How to Dye Suede or Nubuck
Suede and nubuck have a different texture than smooth leather, and therefore should be treated differently.
Suede is made from the underside of the hide, primarily lamb, although goat, pig, calf, and deer are used, too. Because suede doesn’t have the tough exterior skin layer, it is softer and less durable than full-grain leather. Also, suede is textured and has open pores, so it absorbs liquids quickly.
Nubuck is similar to suede, as it also has a soft nap of short fibers, but it is created from the outer side of a hide, giving it more strength and thickness along with a fine grain and has been sanded or buffed to produce a velvet-like surface. It is more resistant to wear than suede.
WHAT YOU WILL NEED
- Angelus Suede Dye
- Fiebing’s Suede Dye
- Suede Renew Spray
- Suede or Nubuck Brush
- Global Suede Cleaner or Lincoln Suede Cleaner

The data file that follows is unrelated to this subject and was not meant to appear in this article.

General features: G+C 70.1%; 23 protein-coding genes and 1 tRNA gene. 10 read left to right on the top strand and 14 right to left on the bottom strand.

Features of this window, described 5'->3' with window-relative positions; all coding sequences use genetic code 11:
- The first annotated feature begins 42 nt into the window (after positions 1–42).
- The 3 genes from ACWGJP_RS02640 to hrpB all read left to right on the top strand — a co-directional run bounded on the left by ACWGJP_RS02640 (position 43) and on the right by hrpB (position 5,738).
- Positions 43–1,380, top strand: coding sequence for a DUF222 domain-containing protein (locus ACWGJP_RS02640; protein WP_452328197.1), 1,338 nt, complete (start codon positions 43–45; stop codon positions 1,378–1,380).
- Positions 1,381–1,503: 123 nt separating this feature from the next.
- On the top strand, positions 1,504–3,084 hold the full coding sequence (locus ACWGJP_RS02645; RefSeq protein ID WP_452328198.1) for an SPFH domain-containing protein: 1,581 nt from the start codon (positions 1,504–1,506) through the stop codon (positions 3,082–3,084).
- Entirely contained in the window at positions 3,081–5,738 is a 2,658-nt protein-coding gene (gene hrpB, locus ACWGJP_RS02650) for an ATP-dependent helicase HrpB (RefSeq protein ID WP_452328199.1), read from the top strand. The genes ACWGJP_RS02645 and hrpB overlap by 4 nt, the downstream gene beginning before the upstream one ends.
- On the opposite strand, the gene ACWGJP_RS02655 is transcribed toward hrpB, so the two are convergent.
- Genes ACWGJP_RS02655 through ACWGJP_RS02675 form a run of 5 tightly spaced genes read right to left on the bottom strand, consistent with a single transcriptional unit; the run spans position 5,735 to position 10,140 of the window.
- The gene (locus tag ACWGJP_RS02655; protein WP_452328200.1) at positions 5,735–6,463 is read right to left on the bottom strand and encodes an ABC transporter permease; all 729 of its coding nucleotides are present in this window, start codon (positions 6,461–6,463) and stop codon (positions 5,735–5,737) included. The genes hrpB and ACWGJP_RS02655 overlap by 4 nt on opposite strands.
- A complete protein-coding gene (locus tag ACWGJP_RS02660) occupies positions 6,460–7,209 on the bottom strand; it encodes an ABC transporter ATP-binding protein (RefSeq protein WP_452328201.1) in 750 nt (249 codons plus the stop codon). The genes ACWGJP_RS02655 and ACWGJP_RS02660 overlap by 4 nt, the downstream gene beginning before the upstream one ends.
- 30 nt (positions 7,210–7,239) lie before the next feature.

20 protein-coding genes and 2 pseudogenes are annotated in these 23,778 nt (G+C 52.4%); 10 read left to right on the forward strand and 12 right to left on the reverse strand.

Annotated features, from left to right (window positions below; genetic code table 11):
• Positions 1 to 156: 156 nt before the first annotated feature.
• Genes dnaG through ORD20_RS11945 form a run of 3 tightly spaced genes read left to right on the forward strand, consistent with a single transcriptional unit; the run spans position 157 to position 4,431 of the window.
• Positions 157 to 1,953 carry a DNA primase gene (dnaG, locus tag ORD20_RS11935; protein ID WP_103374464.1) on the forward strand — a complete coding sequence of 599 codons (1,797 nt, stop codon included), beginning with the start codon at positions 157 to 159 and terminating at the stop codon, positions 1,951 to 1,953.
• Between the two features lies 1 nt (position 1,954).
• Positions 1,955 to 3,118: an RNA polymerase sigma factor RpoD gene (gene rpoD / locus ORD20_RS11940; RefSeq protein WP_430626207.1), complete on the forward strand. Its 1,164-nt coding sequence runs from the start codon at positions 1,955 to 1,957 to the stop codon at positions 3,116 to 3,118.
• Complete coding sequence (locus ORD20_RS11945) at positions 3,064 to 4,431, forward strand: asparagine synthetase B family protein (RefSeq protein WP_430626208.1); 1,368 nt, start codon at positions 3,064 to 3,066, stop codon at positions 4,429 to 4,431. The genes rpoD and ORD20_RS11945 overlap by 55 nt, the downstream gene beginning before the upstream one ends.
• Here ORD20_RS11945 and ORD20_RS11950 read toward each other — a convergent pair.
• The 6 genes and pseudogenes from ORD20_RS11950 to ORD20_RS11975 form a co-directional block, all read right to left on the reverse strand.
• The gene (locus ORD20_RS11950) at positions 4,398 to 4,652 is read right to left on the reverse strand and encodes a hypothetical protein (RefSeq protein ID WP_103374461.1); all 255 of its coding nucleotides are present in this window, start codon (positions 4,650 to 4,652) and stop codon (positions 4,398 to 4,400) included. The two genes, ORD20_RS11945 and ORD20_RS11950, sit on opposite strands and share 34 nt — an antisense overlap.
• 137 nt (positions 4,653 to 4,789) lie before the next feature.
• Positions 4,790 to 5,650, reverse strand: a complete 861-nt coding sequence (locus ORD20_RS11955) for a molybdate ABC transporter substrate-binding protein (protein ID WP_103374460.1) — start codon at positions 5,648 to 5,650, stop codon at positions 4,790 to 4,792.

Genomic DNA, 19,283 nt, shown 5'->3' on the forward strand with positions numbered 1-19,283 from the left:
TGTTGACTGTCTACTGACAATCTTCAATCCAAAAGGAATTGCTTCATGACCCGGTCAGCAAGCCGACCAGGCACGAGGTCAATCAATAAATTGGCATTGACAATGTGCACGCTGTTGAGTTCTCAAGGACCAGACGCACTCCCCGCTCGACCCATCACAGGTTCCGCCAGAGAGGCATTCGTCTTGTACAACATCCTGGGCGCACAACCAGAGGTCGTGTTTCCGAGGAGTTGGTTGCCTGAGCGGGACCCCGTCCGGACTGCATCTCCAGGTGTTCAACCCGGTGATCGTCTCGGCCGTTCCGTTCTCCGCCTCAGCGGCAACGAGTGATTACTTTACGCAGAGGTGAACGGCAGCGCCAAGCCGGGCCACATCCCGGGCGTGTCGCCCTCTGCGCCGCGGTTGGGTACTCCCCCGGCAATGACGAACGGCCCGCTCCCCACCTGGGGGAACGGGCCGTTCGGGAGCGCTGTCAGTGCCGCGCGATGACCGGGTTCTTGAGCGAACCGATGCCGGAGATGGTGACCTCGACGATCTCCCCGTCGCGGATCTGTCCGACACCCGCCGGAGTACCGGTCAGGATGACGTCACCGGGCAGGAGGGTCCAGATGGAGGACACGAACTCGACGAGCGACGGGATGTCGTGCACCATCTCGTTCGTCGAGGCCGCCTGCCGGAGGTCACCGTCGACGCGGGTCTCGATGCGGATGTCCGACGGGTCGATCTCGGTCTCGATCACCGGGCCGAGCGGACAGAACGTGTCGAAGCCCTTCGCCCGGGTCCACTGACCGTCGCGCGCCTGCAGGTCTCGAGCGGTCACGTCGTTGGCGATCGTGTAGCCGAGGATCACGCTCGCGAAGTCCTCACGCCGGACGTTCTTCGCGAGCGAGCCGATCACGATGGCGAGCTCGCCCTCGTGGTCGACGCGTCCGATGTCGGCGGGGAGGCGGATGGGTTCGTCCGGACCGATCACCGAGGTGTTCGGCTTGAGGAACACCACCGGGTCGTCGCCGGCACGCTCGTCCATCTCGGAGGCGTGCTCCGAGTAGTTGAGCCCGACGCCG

- Brushes and Daubers
- Dying Gloves and Protective Apron
Step One: Clean
- Clean the suede surface to be dyed. Use a brush to remove excess dirt and raise the nap
- Use the suede cleaner and following the manufacturers’ instructions. Let suede dry completely before continuing on.
Step Two: Dye
- Use a wool dauber to apply the dye, pushing it deep into the surface. Since suede is porous, it has a tendency to soak up dye. You will also notice that the dye tends to flatten the nap of the suede.
- Let each coat of dye dry for 1 – 2 hours.
- It may be necessary to blot excess dye for even color.
- Between coats, restore the nap with a suede brush or fine steel wool.
If your suede item is looking worn and the color has worn off, a suede restorer can renew the color. Follow the directions in Step One to clean and prepare the suede item, the follow manufacturers’ directions.